Projects: Project Closeout and Organizational Structures
Project Closeout Checklists
1. Submit Final Deliverables to the Customer:
- Check your scope, statement of work, and project plan one last time.
- Deliver reports, other work products (electronic and hardcopy); warranties of materials and workmanship; operation and maintenance manuals; training; release of liens if applicable.
- Consider holding a presentation or closeout meeting.
- Deliver the final project status report.
- Transmit the final invoice.
2. Internal Checklist for Closeout
- Review final timesheets, expense accounts, bills, in-house charges, etc.
- Close entire project to cost accrual.
- Conduct an internal presentation or closeout meeting.
- Compare electronic and hardcopy files to the file plan.
- Properly archive the electronic and hardcopy files.
- Pay subs and vendors.
- Collect final payment from the customer.
- Conduct customer survey (get a nice letter if you can).
- Solicit additional work or other types of work from customer.
- Begin to scope follow-on work as a new project.
- Discuss and document lessons learned internally or with customer.
- Use project as an internal training opportunity (lessons learned).
- Prepare project synopsis for company files and/or future marketing; distribute.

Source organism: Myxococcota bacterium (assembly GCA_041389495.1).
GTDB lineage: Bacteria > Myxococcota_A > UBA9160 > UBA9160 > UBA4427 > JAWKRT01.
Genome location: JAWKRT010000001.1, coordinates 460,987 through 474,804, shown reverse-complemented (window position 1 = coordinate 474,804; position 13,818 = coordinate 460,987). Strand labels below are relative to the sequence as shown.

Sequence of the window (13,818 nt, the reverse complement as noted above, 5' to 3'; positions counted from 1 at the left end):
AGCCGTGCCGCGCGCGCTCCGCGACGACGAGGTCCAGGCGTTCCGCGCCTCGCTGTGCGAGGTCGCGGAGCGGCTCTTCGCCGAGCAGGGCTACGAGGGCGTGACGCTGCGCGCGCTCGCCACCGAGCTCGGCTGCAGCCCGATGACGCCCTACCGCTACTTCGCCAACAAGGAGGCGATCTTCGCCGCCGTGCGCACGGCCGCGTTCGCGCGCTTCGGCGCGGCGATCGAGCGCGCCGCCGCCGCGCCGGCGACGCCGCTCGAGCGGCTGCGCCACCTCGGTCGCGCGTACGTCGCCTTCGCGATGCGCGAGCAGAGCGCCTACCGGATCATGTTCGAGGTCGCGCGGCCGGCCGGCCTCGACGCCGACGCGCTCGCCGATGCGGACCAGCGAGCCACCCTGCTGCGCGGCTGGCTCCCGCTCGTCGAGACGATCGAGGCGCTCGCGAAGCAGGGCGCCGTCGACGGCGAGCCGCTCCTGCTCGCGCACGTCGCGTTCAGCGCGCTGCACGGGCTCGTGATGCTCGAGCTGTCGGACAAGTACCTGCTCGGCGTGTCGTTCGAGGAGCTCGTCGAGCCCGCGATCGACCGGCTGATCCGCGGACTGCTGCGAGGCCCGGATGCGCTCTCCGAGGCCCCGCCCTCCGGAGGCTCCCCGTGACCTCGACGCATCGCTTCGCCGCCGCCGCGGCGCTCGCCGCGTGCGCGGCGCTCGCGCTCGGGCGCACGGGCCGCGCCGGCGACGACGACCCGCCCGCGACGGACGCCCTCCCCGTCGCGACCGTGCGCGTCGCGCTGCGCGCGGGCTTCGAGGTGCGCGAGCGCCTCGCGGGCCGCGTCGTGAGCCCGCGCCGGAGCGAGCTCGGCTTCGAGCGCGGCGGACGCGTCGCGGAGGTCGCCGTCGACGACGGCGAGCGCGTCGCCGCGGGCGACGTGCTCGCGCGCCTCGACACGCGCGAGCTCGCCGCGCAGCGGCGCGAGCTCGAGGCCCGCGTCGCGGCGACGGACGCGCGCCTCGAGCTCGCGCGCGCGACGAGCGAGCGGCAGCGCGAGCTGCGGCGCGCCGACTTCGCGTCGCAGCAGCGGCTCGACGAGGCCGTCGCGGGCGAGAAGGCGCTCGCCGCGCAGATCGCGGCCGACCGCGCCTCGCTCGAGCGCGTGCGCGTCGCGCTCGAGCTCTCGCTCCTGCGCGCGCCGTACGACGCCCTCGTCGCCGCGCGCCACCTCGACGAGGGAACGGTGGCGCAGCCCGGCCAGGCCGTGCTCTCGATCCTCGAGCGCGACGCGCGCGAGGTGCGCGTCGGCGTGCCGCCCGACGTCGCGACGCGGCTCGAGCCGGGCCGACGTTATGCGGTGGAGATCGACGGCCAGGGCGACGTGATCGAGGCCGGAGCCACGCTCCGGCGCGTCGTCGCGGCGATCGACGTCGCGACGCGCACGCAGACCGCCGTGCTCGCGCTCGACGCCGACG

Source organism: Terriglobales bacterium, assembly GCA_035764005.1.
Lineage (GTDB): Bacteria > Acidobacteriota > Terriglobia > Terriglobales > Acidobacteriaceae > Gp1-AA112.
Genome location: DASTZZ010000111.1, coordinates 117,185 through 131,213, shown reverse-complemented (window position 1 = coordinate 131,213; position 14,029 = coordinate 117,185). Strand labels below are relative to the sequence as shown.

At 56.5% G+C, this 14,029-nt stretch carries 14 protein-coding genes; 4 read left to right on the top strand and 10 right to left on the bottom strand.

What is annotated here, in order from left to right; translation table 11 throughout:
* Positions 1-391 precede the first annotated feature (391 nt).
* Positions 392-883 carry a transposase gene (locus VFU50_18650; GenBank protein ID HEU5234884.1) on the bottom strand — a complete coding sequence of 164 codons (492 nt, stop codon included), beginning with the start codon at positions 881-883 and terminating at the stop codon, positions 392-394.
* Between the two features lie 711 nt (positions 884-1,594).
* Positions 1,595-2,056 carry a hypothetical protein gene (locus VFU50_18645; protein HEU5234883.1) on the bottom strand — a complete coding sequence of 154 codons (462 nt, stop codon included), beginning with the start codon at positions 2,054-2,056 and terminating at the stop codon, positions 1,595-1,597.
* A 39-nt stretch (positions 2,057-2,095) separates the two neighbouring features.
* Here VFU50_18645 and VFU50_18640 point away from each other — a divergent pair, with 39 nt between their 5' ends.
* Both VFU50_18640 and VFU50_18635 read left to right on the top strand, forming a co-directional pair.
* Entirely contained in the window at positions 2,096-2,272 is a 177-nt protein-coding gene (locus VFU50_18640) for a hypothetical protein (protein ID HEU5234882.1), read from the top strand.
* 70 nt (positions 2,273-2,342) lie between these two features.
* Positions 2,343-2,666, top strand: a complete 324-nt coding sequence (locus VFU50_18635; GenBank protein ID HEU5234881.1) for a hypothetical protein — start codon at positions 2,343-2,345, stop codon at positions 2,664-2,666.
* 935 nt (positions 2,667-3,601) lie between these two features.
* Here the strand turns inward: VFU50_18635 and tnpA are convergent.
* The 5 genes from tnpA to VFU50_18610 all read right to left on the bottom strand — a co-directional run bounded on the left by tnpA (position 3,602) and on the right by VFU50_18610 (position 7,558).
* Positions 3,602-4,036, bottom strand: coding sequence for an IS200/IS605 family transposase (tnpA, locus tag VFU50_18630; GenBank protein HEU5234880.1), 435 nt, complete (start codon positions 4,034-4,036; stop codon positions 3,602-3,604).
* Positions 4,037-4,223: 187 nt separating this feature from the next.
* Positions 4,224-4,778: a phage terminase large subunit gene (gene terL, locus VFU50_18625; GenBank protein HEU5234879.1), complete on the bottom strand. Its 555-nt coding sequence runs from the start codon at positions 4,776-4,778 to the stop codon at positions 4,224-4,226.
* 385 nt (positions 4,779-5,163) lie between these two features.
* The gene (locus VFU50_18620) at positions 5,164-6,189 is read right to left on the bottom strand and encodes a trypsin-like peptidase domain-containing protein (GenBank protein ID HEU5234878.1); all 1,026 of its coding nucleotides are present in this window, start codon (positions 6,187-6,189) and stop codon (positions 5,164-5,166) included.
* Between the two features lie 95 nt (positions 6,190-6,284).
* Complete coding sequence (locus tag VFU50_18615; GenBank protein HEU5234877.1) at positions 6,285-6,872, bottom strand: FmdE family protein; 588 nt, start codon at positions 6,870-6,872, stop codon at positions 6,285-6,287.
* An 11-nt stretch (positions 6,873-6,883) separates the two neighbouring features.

1. The resources promised to you may start to disappear when company departments become busier than anticipated.
Your bosses or co-workers may:
- have hidden agendas counter to the project goals and objectives
- not understand the customer or his requirements
- assign you to manage a proposal or project that was not well planned, scoped, budgeted, or staffed
- want to use improper in-house resources when overtime or a sub or vendor is indicated
2. Unfortunately, organizational politics and constraints can have large negative impacts on project success. You cannot allow these issues to be detrimental to your project. As soon as you suspect these types of issues exist, begin to discuss the situation with someone in the company who truly wants the project to succeed, and who has enough clout to help. Rather than present just a problem however, present the problem, the impact, and more than one possible solution.
3. Resistance to change – change can be painful, but is often better than the alternative (losing profit, market share, key employees).
4. If you identify opportunities for organizational improvement during the project, take your suggestions to the quality department, or in the absence of a quality department, a senior manager who understands the advantages of quality improvement initiatives.
Most American companies seem to follow this organizational structure. The project manager does not supervise, or sometimes even get to choose the project team. Negotiate during project planning for the best team you can obtain, the amount of availability, and get the commitments from department managers, even if only by e-mails to confirm your conversations. Propose to management that project managers should complete annual performance review forms on the project team members.
The drawback to this organizational structure is, the technical team members may be junior or mid-level, and cast adrift without technical direction. Therefore, I added a column under the heading of quality, where the senior technical experts reside, and are expected to provide technical oversight to all projects (they may only be part time in these roles, but the job position needs to exist to ensure technical integrity).
Next Article in This Series: The next article presents ideas about computers and documents as they relate to projects.